Lots of people will disagree with my definitions — for example, I often hear proof of concept and pilot used interchangeably. That’s fine. I don’t think the words really matter. The point is that these are all approaches that help you work smarter and get useful data as early as possible in the process. I’m going to use MVP as a catch-all term in this article, but arguably I should be using the term “lean”. Anyway. Back to it…

MVP has become somewhat of a buzzword in technology generally, but also in legal technology. It definitely has a place in the development of technology, but does it also have a place for lawyers themselves?

A lawyer’s initial reaction

Would you be happy to put unfinished work product in front of a client?”. When this question is posed to many lawyers, their reaction is one of outrage. This is likely for two reasons.

The first reason is down to personality. Lawyers are often risk averse, and perfectionists. Many of them hate the idea of admitting frailty or knowledge gaps in front of anybody — but especially clients. For many, it’s important to have all the answers upfront. Yet an MVP is an unfinished piece of work — its very purpose is as a starting point for something else. Can any lawyer imagine sending an advice note out to a client that just stops after a few paragraphs?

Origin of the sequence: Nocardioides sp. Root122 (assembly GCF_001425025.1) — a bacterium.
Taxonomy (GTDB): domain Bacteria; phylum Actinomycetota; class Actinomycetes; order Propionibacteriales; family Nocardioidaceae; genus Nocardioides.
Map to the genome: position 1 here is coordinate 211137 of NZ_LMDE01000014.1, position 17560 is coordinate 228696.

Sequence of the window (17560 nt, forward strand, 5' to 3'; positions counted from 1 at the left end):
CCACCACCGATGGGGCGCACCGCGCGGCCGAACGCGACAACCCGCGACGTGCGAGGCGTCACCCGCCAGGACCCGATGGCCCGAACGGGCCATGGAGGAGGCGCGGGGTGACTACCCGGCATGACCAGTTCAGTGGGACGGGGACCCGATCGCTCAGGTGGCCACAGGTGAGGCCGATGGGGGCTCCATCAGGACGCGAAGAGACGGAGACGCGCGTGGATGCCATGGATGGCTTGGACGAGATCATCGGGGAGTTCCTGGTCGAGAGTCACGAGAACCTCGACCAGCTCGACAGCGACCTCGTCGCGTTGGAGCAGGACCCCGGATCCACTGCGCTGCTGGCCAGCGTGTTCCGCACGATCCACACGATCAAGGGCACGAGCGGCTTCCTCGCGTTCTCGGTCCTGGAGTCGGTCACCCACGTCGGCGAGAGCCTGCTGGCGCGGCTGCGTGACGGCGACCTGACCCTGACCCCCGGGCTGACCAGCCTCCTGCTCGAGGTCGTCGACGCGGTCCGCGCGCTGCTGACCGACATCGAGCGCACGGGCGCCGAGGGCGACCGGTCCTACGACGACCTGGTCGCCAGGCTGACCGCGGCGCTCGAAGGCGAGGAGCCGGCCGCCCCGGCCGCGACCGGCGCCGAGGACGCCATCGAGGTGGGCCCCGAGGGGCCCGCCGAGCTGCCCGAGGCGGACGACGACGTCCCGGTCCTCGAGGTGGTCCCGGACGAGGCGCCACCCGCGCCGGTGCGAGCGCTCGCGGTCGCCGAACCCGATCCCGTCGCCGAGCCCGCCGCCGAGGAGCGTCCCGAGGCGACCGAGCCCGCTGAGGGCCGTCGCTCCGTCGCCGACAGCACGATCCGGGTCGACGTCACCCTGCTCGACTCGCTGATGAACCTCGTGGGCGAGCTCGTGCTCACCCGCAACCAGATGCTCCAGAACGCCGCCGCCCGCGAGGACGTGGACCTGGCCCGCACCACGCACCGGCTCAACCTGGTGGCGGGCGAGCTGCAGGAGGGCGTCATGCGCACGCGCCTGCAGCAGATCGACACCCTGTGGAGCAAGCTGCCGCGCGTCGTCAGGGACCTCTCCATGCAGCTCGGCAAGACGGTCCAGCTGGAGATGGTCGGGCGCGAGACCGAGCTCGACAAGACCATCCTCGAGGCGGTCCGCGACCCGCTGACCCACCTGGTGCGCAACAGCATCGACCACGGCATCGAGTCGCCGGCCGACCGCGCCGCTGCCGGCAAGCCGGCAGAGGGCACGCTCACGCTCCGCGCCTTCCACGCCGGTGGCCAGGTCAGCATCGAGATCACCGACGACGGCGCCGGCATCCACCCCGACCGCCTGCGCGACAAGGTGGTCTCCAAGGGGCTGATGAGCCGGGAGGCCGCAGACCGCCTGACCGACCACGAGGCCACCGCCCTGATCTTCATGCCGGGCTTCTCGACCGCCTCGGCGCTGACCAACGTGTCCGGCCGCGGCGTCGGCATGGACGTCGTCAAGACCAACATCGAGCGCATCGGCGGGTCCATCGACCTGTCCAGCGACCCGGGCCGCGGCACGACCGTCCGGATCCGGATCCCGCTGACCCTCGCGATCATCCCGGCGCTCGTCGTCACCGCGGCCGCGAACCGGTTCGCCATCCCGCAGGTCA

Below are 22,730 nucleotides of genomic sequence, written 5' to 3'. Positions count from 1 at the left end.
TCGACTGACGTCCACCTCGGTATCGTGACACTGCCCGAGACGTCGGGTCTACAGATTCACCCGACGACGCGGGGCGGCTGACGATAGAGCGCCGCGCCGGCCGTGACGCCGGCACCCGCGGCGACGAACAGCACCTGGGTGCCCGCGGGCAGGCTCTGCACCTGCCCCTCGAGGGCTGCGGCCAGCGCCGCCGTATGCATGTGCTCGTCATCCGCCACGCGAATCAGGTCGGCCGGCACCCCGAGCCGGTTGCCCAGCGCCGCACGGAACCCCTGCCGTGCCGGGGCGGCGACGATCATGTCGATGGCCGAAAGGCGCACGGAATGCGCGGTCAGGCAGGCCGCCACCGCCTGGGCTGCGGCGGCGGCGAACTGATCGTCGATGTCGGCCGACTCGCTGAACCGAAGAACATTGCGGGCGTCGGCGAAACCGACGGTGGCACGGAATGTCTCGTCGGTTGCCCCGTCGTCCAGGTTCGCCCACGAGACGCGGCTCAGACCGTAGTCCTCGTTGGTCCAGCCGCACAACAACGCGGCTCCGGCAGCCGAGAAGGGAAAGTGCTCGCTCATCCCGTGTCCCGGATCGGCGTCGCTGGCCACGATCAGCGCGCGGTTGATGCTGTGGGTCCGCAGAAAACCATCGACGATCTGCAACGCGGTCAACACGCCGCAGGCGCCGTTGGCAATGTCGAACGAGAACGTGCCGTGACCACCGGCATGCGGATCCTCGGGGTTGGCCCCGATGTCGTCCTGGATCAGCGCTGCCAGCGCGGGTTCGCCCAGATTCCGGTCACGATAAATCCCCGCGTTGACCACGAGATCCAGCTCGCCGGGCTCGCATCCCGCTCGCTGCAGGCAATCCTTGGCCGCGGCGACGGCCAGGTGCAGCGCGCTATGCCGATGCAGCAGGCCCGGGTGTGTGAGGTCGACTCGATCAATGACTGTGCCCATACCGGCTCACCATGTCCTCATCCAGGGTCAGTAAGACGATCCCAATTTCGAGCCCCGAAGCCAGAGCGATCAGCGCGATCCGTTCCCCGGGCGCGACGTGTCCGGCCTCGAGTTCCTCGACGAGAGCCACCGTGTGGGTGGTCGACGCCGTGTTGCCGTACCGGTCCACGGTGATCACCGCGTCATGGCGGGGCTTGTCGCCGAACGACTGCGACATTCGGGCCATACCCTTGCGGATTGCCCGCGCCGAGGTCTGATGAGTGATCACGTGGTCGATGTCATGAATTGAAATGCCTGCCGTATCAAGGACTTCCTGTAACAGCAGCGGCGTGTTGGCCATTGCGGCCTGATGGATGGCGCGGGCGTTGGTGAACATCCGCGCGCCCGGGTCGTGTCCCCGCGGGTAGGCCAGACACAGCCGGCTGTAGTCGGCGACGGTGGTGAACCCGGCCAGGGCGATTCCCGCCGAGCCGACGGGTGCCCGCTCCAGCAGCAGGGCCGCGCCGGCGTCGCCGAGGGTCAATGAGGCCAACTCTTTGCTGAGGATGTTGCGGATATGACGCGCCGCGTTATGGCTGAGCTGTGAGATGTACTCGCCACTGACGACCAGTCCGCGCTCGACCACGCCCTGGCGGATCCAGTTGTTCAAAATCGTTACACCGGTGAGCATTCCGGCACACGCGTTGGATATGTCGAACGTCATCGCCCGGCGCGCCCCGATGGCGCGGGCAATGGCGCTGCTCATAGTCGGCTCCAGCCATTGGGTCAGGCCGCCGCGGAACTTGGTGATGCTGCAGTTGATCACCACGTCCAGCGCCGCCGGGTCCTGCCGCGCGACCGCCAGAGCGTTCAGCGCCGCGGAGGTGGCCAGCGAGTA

The second reason is down to the nature of legal work. In software, it’s okay to make mistakes — that’s how you learn. But for a lawyer, making mistakes can have huge consequences. Lawyers spend a lot of time thinking about the various ways in which they could get sued. Being seen to re-trade a position, structure a transaction incorrectly or making flawed arguments in court can have drastic consequences both for the client and for your relationship with the client.

These two things bounce off each other in such a way that lawyers often outwardly reject the very concept of an MVP in the work they do. But should they be so ready to dismiss the idea?

Look at scope, not quality

One of the mistakes I made early on in my career, and that I think is quite commonplace still, is to think that an MVP relates to the quality of something rather than the scope of something. During one of my early projects, our team compromised code quality and user experience in the name of MVP. The end product was buggy and unusable. People stopped trusting the product generally, and us telling them it was “just MVP” didn’t really help them.

Producing poor quality work product doesn’t help you or the user. You should already know that quality matters. The crucial thing I see people miss around MVP is that it is not just about getting something out quickly, but about getting something out that helps you learn as quickly as possible.

This means that the definition of what an MVP is should really be around scope, rather than quality. Its quest should be to validate that you are solving the right thing and deliver the core value people care about— all in the quickest way possible.

For a lawyer, they might already know that clients will not like poor quality work product (e.g. work full of typos, incorrect cross-referencing, making up or hallucinating imaginary cases etc). But what they might not know is what problem the client wants solving, and what the best solution to that problem might be.